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ILS capital reaction to Ian may vary by tenure in market: Elementum

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Elementum’s Tony Rettino said that the investor response to Hurricane Ian losses will vary based on their appetite and timeframe in the market, speaking at Trading Risk New York 2022.

He estimated losses from Hurricane Ian at around $50bn, adding that there was “lots of uncertainty around the number”, and that the firm “tended to be a little more conservative than others”.

The Elementum founding partner said institutional investors in some cases were showing a renewed appetite for ILS, but that this was dependent on the timing of their allocations.

“Opportunistic capital” that has waited on the sidelines having exited the asset class around 2006 was now showing refreshed appetite given the turn to a harder market.

This compared to investors who entered the market in 2016, 2017 and 2018, whose experience was “very different”, with many having retrenched and moved out.

The oldest investors, those who have stuck around since 2003, had ridden out market cycles and “seen what the market can do” in terms of returns.

Rettino cautioned that the biggest reason for capital exiting was down to unexpected surprises.

He said: “The path forward is contract certainty. There will be capital for that.”

In his opening remarks, Rettino said the biggest determinant for a hard market was a soft market, as it created the conditions for capital to retreat later.

“Soft markets create hard markets.”

He outlined several factors that were needed to create sustainable markets, including improved contract certainty, transparency to reduce information asymmetries and combatting fraud and litigation reforms.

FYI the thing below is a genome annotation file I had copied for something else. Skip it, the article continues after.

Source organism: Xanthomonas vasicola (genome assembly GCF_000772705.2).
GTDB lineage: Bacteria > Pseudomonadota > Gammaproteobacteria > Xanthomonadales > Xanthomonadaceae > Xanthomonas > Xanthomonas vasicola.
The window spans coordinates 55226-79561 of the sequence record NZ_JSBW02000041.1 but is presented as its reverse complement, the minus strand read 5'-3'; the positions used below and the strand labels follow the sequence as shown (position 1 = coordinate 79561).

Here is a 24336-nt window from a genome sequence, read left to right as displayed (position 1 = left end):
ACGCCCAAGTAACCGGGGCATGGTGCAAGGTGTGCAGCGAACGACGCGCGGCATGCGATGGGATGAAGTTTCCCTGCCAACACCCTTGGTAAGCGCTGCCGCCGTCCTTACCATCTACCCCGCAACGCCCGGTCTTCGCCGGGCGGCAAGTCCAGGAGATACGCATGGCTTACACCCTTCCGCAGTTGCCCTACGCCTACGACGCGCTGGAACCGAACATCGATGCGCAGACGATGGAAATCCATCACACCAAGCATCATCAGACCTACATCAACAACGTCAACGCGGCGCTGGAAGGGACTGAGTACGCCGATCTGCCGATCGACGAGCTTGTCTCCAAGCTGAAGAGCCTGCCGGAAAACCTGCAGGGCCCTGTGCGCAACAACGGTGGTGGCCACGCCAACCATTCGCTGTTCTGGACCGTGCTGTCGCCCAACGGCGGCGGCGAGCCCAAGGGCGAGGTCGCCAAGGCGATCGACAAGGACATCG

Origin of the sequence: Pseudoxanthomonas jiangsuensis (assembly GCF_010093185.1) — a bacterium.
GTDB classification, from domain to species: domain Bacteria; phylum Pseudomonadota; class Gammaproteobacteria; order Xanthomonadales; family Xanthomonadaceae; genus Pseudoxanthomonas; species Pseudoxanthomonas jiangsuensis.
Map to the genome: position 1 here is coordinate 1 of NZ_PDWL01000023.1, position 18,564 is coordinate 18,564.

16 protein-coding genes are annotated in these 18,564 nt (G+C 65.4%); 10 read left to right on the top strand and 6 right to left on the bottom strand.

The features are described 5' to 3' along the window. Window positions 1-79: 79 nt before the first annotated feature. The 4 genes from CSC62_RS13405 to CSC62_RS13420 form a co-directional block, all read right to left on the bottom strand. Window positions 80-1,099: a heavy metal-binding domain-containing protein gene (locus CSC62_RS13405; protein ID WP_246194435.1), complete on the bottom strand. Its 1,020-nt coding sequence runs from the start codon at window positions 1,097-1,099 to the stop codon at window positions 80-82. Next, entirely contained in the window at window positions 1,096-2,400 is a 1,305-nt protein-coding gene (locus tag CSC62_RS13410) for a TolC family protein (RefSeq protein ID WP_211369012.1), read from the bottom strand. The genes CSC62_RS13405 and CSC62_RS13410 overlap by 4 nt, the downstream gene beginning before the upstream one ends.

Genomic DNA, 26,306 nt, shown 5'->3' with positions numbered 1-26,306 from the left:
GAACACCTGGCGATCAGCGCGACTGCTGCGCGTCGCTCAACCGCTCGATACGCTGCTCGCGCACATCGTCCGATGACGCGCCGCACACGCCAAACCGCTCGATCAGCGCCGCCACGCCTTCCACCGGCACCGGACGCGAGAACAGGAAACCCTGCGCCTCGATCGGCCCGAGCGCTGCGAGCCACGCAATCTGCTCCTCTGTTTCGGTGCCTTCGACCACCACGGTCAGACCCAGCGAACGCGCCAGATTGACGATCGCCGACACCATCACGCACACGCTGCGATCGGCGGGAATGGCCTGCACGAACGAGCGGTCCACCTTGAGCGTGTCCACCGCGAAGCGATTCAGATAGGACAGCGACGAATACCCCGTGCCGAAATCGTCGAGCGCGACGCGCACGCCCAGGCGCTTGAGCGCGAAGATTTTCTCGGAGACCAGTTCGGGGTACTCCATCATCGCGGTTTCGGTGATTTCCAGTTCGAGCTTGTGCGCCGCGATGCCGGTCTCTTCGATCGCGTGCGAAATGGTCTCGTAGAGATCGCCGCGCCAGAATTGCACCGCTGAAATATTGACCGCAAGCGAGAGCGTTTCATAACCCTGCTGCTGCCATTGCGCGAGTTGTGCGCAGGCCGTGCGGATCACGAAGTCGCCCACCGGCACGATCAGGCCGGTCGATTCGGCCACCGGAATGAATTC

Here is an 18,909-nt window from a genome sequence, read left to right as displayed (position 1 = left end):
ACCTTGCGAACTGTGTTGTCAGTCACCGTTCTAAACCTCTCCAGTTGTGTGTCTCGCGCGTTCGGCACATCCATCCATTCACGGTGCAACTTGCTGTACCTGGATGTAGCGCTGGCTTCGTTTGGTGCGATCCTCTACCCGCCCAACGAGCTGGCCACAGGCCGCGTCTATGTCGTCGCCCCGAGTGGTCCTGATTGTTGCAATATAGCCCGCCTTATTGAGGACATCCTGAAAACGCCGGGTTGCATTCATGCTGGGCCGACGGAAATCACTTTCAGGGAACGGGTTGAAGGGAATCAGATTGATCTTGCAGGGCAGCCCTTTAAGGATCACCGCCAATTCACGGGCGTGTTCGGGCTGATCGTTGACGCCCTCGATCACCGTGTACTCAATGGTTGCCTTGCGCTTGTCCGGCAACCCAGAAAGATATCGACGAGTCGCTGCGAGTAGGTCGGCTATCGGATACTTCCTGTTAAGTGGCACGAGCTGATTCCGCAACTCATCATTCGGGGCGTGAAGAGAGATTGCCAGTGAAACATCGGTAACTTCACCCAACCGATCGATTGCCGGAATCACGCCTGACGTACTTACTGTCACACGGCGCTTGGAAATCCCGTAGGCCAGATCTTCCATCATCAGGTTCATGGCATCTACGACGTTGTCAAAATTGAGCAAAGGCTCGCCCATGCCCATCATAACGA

The ILS manager said he would trade “lower peaks” of hard market returns for “higher valleys” with higher floors for returns in a soft market.

Additionally, Rettino advocated for “a real conversation about climate change and adjustments as the risk evolves,” as well as for supporting “appropriately capitalised cedants with robust claims and other infrastructures”.

Contract certainty could be improved through more use of named perils coverage, he added.

Broad coverage and aggregates were likely to be less available, with “reinsurance capital as well as ILS retreating [further up reinsurance towers]”.

Rettino added: “Cascading structures, a soft market product, are off the table. But there is a world where cascading structures [could] exist. It was abused and it wasn’t priced. There has to be a premium for uncertainty ... people were pricing aggregate the same as occurrence.”

Touching on the prospects for cyber ILS, Rettino said the peril still had to pass two tests, those of whether capacity constraints exist and modellability. He cast doubt on whether the latter is achievable at this stage.

“We think [cyber] risk is solving faster than we can measure it, because the economic return for those perpetrating acts is considerable.”